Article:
Moora Town Walk This fascinating walk trail leads to Moora’s historic buildings and points of interest including the Moora Town Clock. This stunning clock was designed by local school students with the design then translated and constructed into a magnificent stained glass feature by local artists. Murals Moora is on the ‘Painted Road’. There are several murals in Moora relating to specific historic and regional events. Moora Wildflower Drive Moora is the official start of Wildflower Country. The Shire stands on the junction of two important and very different botanical districts. There are many other attractive routes around Moora for you to discover. Carnaby Cockatoo Interpretive Walk Trail The interpretative walk trail currently extends between the two town bridges and Candy’s Bush Reserve. The Carnaby Cockatoo Interpretive Walk Trail plays a major role in educating the community about the conservation of the Carnaby’s Cockatoo, the importance of the salmon gums, and Moora’s flora and fauna. Stack Cooper Reserve Located between Stack Street and Cooper Street. Enjoy a short walk through the reserve which features signage on local If you are looking to view the heritage of the district, the Moora Museum is open every Sunday from 9am-2pm during May to November. Other times by appointment by phoning Kaye Lewis, (08) 9651 1372 or mobile 0447 511 372. Watheroo Station Tavern This 100 year old Station Tavern is the local hotel which serves excellent meals and also has a unique display of historical artefacts. Watheroo National Park and Jingemia Cave The national park was established in 1955 with an area covering 1634 hectares. The park is very rich in many different kinds of wildflowers, and Jingemia Cave has a shady picnic site. The cave is formed in chert, an unsealed rock that leads to a vegetation community in the hill that is very different from the surrounding areas. flora and fauna. Moora Museum
Moora Community Resource Centre The Moora Community Resource Centre provides local visitor information. It offers an opportunity for one-on-one local information and stocks a variety of brochures and maps to peruse and take away. Moora CRC also has giftware, postcards and souvenirs for sale as mementos of your stay. A range of office services such as photo printing, photocopying and internet access are available for a small fee. For more information on Moora and the surrounding area, contact Moora CRC by calling (08) 9653 1053 or email email@example.com Miling is the first true Wheatbelt town that the traveller encounters on the Great Northern Highway as they venture north of Perth. It is a small but friendly community whose focus is predominantly on wheat and sheep farming in the surrounding area. Miling is the terminus of one of WA’s most scenic railway lines. The most obvious landmark within the town is the grain receival complex (CBH). This facility handles in excess of one hundred thousand tonnes of wheat, barley and lupins per year; making Miling one of the larger inland receival points in the state. The name Watheroo is derived from the Aboriginal word ‘Wardo’ meaning ‘little bird’, the Willy Wagtail, or ‘Wardoro’ meaning water. This name was given to the spring of water which made this spot centre for man, bird and beast. The Watheroo Wildflower Drive is well worth a look as it features one of the only patches of Rose Mallee in the world. Moora Community Resource Centre Miling 42km east of Moora Watheroo 36km north of Moora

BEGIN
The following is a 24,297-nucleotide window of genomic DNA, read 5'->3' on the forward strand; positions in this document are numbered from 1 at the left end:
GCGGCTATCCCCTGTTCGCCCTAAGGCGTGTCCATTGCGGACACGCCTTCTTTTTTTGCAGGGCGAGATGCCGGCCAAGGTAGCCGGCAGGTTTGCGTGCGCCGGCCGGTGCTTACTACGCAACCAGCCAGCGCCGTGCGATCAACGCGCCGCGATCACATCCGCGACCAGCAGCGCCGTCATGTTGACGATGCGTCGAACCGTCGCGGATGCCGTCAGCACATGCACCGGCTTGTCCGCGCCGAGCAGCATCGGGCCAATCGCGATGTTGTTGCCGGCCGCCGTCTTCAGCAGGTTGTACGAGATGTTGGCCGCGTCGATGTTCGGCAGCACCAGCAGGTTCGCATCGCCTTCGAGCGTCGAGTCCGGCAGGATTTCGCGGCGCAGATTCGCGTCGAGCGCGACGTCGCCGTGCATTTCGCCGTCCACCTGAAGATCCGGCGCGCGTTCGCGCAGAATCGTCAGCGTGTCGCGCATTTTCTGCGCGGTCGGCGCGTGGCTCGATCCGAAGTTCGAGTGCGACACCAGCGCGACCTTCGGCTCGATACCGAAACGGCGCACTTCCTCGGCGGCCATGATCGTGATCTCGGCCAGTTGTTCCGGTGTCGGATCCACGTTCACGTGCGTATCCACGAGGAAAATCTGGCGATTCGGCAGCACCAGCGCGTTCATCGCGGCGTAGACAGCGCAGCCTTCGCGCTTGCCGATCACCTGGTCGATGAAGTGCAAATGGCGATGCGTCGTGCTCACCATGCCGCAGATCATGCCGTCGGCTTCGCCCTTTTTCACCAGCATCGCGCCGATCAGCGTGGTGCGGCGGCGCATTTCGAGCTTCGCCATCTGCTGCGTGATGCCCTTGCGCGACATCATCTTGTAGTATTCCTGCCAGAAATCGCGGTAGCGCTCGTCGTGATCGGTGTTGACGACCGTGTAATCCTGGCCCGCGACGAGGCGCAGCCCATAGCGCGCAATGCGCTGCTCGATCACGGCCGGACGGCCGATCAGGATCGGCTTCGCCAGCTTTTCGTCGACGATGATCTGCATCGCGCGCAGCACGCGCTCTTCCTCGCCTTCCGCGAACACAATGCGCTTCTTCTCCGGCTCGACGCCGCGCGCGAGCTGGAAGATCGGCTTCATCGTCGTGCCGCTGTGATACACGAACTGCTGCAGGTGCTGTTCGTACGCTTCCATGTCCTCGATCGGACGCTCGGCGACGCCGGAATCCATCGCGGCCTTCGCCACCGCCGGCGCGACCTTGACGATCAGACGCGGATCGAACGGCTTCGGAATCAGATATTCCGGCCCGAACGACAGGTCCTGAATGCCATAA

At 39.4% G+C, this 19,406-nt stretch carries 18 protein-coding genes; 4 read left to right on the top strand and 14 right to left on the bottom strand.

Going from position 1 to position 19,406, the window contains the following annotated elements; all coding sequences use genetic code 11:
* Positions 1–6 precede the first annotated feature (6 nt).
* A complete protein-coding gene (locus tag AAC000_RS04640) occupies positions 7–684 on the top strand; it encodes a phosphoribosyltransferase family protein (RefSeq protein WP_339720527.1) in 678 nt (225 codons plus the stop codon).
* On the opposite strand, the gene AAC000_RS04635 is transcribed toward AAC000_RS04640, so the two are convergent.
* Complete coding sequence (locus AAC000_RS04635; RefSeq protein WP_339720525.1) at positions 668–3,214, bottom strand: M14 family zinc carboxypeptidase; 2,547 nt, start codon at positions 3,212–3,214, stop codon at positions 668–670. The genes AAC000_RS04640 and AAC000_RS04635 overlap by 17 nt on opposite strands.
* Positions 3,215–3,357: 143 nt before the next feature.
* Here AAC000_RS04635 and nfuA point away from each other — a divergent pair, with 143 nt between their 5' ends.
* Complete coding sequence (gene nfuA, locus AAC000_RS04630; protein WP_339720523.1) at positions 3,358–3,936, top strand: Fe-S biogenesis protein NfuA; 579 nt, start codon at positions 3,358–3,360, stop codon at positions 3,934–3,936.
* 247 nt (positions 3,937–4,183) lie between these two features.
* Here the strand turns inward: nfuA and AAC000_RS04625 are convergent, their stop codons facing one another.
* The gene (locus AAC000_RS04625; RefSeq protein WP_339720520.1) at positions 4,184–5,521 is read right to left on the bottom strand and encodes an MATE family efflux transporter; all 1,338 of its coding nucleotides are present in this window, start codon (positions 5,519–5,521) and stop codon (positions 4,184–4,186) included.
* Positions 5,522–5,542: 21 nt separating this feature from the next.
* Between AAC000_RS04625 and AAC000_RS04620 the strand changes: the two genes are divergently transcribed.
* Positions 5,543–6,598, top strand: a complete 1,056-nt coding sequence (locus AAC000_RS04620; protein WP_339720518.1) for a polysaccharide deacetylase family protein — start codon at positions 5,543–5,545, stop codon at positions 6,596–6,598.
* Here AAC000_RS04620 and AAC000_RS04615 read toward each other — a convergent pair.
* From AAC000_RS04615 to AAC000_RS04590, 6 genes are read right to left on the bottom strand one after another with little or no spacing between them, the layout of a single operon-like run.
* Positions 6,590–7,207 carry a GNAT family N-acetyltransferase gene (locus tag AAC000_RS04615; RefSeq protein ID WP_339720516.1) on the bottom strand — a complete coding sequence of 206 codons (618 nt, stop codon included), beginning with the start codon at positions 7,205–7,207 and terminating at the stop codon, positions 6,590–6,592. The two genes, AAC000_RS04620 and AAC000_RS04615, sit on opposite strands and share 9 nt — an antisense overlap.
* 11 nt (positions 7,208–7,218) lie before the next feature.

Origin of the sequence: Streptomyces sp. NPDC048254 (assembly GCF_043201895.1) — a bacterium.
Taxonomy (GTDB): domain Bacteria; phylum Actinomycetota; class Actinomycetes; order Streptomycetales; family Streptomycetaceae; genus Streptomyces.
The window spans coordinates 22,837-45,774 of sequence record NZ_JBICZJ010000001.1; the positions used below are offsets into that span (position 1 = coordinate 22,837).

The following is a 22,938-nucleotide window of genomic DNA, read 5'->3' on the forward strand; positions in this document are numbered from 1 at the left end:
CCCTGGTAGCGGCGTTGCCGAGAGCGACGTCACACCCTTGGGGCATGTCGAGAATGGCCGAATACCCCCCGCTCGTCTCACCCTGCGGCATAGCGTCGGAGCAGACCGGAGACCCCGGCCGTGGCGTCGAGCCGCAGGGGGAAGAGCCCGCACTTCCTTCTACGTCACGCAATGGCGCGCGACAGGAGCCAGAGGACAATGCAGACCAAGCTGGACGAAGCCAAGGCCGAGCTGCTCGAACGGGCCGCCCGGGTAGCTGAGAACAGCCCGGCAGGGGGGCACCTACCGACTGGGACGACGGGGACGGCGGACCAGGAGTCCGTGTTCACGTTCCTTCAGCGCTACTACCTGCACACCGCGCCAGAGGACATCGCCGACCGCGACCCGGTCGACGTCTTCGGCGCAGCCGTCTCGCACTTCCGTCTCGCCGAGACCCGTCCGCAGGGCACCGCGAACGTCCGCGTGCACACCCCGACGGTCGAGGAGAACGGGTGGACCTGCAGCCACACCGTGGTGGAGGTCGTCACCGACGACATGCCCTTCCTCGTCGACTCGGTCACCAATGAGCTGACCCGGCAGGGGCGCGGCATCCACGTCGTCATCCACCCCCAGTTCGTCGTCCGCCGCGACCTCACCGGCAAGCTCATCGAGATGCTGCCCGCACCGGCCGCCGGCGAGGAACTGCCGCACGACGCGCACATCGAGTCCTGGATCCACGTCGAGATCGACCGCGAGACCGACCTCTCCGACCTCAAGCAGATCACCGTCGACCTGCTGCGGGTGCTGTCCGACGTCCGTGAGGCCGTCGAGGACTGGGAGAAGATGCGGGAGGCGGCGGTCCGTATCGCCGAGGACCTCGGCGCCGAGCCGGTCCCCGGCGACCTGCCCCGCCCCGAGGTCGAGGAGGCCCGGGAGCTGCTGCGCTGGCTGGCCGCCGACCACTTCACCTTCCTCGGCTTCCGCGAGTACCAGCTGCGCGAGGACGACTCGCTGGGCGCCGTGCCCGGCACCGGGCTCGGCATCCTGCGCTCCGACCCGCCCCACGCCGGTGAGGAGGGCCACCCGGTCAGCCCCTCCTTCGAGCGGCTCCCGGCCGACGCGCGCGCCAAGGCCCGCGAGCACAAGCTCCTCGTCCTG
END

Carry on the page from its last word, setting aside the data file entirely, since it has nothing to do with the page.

Moora is situated on the banks of the Moore River. In its virgin state, this area was a large salmon gum forest and many of the attractive trees still remain. Moora has many parks, gardens, heritage buildings and icons. Moora is located less than 2 hours drive north of Perth. It is a thriving town strategically located between two of Western Australia’s most popular tourism attractions – New Norcia, Australia’s only monastic town, and the natural wonder of the Pinnacles in Nambung National Park near Cervantes. Moora is the largest inland service centre between Perth and Geraldton, providing services to a population catchment of 6,000 residents within a 100km radius. Whether you are just passing through or planning to stop and breathe in some fresh country air for a few days, Moora has something for everyone! Moora has a vast array of accommodation options to suit all budgets. The Shire of Moora operates the popular Caravan and Chalet Park. The park is nestled amongst salmon gums on the banks of the Moore River and just a 250m walk from the town centre. It’s the perfect base for those wanting to explore the region. The park features shady sites, 8 self-contained chalets, disabled access, camp kitchen and BBQ, free laundry for guests, dogs allowed on leash, but not in chalets. Shire of Moora Caravan and Chalet Park online bookings are now available, see www.moora.wa.gov.au to reserve your accommodation. Places of interest Candy’s Bush Reserve Features informal walk trails, plentiful wildflowers and orchids. Parking and Access off Midlands Road. Discover Golden Horizons; and Wildflower Country These regional trails run through Moora, Watheroo and Miling. For a copy of the brochures visit the Moora Community Resource Centre. Moora Arts & Crafts A variety of locally made and crafted gifts are available from pottery to jams and pickles.
and Visitor Information (Old Railway Building) 65 Padbury Street Moora WA 6510 Tel: (08) 9653 1053 www.moora.crc.net.au or www.moora.wa.gov.au
1 Visit the painted mural on the Moora Town Walk Trail 2 Jingemia Cave, Watheroo National Park 3 The stunning Verticordia grandis. 2 1